- How much time in each day do you realistically have to spend on garden tasks?
Bear in mind, the day-to-day work isn’t where the most time is eaten up. Most of your time is spent on the initial installation of your garden space (site prep, soil amendment, planting and sowing, etc.) and again at the end of the season in the harvesting and preservation of everything you grew.
Amy Stross tackles time management in your garden masterfully in her book The Suburban Microfarm — I highly suggest you check it out if you can.
4. How much space do you have?
There is a lot you can do in all manner of spaces, but you still have to be realistic. If you live on a 2000-square-foot lot in the city, you will not be able to grow a 4000-square-foot conventional garden. The math simply isn’t in your favor.
On the flip side, just because you have 15+ acres like we do doesn’t mean you’re required to garden on all of it if you aren’t up to it. But you DO have different options than someone in 2000 square feet.
Look at what you have and then think about what you CAN do. Not what you CAN’T do.
If you live in a small space, or perhaps in a temporary space like a rental home, container gardening can be a great way to grow healthy food at home. Even now, with permanent in-ground garden beds, I still use quite a few buckets to grow things like potatoes, carrots, cucumbers, horseradish, and more!
5. What style of garden do you want?
So far, you have considered why you want to garden, what you want to grow, and how much time and space you have to grow it. Assuming you have a good idea of where you want to go with your garden, now you can decide what garden style speaks to you and your goals.
There are so many different directions you could choose! Consider:
- Conventional row garden
- Square foot garden
- Raised beds
- Container garden
- Permaculture techniques
These are by no means the only gardening methods you can undertake. You can pick and choose elements of different styles or come up with your own all together! For example, our homestead gardens are currently a mix of raised beds (two lined with field stones and one made of bamboo), containers, edible landscaping, hugelkultur beds, and some fledgling fruit tree guilds.
I had hopes for turning one space into a Back to Eden garden this year, but life circumstances prevented me from being able to devote the time to it. This is one of those cases like I mentioned in number 3 where you have to square the time you have with your dreams and manage your expectations. For now, I’m keeping my raised beds and managing them well until I can make a more substantial plan for that area. Hopefully, that will be soon, but time will tell.
6. What can you afford?
I do not want money to be the determining factor for whether you can create a productive home garden. There are a lot of ways to create a large garden full of different crops for practically free. At the same time, some of the ways you want to build your garden beds may be more expensive than you can justify right now. For example, you may have your eye on some beautiful cedar raised beds, but you find them for $200 a pop and you want at least five of them. If that doesn’t square with your budget, go back and ask yourself, “What CAN I do?” Just because the thing you want is out of your budget doesn’t mean there aren’t solutions.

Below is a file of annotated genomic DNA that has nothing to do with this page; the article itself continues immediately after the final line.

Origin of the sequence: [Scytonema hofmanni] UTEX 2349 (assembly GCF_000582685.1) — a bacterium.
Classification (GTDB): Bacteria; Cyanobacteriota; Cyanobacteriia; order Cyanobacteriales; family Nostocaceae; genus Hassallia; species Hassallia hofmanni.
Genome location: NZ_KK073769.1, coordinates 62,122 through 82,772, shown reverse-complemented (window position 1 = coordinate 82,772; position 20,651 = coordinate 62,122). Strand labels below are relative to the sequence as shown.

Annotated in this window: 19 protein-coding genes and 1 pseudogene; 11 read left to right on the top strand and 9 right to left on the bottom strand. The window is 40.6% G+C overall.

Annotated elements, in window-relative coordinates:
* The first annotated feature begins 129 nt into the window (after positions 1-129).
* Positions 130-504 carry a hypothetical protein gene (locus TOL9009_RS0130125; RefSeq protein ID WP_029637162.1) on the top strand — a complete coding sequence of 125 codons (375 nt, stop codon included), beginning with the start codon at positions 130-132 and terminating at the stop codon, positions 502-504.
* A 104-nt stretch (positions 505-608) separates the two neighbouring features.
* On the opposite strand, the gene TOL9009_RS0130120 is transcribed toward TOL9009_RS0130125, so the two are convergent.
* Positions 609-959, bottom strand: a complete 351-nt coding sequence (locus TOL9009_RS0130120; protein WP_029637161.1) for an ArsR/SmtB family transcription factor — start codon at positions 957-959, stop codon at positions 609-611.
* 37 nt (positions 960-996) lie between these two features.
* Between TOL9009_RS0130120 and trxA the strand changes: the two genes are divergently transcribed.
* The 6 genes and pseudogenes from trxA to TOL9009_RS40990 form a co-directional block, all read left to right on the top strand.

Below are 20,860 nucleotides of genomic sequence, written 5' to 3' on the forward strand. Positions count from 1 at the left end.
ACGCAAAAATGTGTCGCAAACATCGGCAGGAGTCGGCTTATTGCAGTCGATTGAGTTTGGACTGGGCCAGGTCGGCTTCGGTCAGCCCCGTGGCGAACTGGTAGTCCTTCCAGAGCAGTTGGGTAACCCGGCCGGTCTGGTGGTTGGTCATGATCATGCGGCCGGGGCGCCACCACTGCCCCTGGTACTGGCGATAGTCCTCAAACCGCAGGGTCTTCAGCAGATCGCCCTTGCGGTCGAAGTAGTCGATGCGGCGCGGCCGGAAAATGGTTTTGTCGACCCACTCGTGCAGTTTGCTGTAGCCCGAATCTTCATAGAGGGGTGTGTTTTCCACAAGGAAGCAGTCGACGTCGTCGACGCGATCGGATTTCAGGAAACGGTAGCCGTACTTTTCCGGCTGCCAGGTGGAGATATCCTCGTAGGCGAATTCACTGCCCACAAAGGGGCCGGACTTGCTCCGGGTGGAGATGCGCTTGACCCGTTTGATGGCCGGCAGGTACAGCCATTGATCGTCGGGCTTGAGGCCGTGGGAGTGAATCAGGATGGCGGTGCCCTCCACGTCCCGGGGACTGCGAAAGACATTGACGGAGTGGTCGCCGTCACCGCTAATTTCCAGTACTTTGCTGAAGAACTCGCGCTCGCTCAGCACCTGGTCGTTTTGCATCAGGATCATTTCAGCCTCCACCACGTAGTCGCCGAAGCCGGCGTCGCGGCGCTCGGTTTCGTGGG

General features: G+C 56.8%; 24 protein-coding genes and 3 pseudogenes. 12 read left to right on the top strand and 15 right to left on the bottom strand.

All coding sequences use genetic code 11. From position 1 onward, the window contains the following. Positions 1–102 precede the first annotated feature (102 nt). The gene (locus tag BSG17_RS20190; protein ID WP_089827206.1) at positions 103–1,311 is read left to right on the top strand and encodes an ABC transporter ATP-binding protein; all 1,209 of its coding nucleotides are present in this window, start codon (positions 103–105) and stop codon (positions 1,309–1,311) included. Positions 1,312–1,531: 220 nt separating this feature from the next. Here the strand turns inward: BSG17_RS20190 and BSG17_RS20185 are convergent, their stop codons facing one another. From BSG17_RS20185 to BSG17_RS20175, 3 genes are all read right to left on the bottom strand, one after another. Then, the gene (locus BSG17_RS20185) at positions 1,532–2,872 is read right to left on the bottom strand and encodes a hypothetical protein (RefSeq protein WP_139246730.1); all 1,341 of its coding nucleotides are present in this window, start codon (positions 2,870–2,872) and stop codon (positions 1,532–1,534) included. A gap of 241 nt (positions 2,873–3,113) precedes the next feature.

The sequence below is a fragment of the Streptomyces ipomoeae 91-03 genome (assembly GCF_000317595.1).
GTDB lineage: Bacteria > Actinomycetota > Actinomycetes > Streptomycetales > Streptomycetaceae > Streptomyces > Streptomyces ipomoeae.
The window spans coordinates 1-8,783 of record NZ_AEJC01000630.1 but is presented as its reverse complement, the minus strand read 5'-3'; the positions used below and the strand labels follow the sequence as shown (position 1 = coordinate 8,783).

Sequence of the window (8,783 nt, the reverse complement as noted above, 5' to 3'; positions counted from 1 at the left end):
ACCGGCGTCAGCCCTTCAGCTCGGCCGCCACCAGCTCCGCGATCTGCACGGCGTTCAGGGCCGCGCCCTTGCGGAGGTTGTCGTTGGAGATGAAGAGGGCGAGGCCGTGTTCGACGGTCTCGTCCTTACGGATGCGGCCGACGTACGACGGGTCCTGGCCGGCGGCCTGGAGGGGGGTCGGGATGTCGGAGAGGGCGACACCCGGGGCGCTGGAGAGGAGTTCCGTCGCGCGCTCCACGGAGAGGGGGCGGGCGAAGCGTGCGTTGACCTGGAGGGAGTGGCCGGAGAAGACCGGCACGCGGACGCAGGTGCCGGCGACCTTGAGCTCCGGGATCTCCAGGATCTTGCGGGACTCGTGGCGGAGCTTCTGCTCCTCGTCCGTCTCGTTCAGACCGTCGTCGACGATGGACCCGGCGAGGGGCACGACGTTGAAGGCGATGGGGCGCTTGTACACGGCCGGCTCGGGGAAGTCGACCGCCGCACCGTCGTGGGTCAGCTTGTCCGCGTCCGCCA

Often, using your resources and identifying what is available is enough to get you going. For example, my good friend who homesteads in the city built raised beds out of bamboo stakes because she has a bunch growing wild in her backyard. Using bamboo and twine she had on hand, she built several enormous raised beds for basically no money at all. Just her time and effort.
If I wanted to do the same thing and didn’t have access to her bamboo, I would have to pay for it, right? But on my property, I have access to loads and loads of limestone. We have an enormous amount of rocks piled up from when we built our house, so I made a few beds by dry-stacking stones. She would have had to pay big money for the same amount of stone that we used, but both of us looked at our unique situations and came up with solutions that fit our realities. And you know what?
Our gardens both turned out AWESOME this year.
Would we both love to replace them with some nice cedar boxes at some point? Maybe. But this is a great place to start.
7. What is your soil like?
To reference my good friend in the city again, she lives at the bottom of a hill with a mix of clay and silt. A creek flows at the back of her property and occasionally brings new organic matter to the soil during floods. Her soil is VERY different from mine.
Our property is approximately 15 acres, but most of it is wooded hillside. About two acres at the top of the hill are cleared near the house. It is far from any natural water source, like a creek or pond, and the ground is FULL of limestone. I mean full. Our property is jointly zoned for agriculture, residential, and…MINING.
Given these factors, I knew that I needed a garden style that wouldn’t require me to dig down too far into the ground. A traditional row garden simply will not cut it up here on my rocky hill, so raised beds and containers work well for us. I have been building healthy soil over time by adding good-quality compost from our compost bin each year.
Your soil may be wildly different, so take time to analyze what you have. You may be able to send a soil sample for testing at your local cooperative extension or agriculture office. Your results will impact what kinds of soil amendments and garden styles would make the most sense for you.